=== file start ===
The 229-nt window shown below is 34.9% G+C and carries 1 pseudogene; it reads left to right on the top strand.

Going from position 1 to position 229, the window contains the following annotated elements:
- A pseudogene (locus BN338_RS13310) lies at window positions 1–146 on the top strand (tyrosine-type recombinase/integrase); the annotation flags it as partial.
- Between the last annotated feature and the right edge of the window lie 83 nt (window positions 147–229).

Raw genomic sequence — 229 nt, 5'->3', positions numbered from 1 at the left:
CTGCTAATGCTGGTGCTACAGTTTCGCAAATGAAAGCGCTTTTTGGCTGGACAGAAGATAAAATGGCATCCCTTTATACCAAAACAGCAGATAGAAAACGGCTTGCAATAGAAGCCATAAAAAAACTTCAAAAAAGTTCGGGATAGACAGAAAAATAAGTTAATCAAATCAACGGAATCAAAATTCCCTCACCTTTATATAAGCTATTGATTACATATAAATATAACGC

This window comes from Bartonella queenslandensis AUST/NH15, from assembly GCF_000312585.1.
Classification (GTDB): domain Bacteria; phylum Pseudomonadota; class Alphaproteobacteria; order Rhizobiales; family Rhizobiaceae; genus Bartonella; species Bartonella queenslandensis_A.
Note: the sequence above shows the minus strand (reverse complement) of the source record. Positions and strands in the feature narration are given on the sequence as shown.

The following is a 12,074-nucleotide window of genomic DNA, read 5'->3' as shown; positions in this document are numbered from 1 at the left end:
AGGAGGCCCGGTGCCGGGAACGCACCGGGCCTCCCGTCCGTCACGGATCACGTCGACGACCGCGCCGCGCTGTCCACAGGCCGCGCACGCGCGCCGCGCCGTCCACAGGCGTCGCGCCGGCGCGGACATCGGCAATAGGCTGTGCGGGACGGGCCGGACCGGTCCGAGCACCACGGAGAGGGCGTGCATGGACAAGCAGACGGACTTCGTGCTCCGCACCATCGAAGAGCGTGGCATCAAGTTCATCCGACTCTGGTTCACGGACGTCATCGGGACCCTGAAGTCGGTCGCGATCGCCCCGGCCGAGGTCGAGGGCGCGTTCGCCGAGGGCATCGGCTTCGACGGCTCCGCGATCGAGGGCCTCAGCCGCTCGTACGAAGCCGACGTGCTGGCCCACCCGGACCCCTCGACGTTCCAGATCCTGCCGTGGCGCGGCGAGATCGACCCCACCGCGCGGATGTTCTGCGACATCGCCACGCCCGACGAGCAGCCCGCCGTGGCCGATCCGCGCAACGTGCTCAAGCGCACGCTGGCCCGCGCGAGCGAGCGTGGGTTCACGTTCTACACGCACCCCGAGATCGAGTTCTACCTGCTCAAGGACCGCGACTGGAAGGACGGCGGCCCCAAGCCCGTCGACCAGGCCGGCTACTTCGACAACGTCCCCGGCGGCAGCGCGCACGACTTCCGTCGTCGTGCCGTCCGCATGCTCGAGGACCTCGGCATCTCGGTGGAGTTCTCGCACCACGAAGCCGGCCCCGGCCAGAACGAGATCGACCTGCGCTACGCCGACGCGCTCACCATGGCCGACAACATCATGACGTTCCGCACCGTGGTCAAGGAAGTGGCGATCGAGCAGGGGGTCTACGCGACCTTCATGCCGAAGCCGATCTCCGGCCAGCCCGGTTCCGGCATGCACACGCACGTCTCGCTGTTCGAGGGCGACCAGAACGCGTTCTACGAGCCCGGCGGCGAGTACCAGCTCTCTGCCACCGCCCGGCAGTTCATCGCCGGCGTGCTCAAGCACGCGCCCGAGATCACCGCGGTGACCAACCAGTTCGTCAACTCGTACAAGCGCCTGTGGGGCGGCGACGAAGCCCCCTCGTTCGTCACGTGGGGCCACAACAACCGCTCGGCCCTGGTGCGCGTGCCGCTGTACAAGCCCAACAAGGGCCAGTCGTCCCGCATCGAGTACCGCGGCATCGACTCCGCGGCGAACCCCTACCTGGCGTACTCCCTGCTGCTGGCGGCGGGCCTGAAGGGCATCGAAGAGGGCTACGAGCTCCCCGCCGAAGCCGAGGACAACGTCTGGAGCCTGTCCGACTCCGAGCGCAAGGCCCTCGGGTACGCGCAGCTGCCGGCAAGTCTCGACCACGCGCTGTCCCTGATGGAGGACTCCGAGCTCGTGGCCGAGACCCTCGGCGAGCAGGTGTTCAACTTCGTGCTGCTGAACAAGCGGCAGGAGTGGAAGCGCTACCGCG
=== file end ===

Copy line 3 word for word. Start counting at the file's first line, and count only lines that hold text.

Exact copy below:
- A pseudogene (locus BN338_RS13310) lies at window positions 1–146 on the top strand (tyrosine-type recombinase/integrase); the annotation flags it as partial.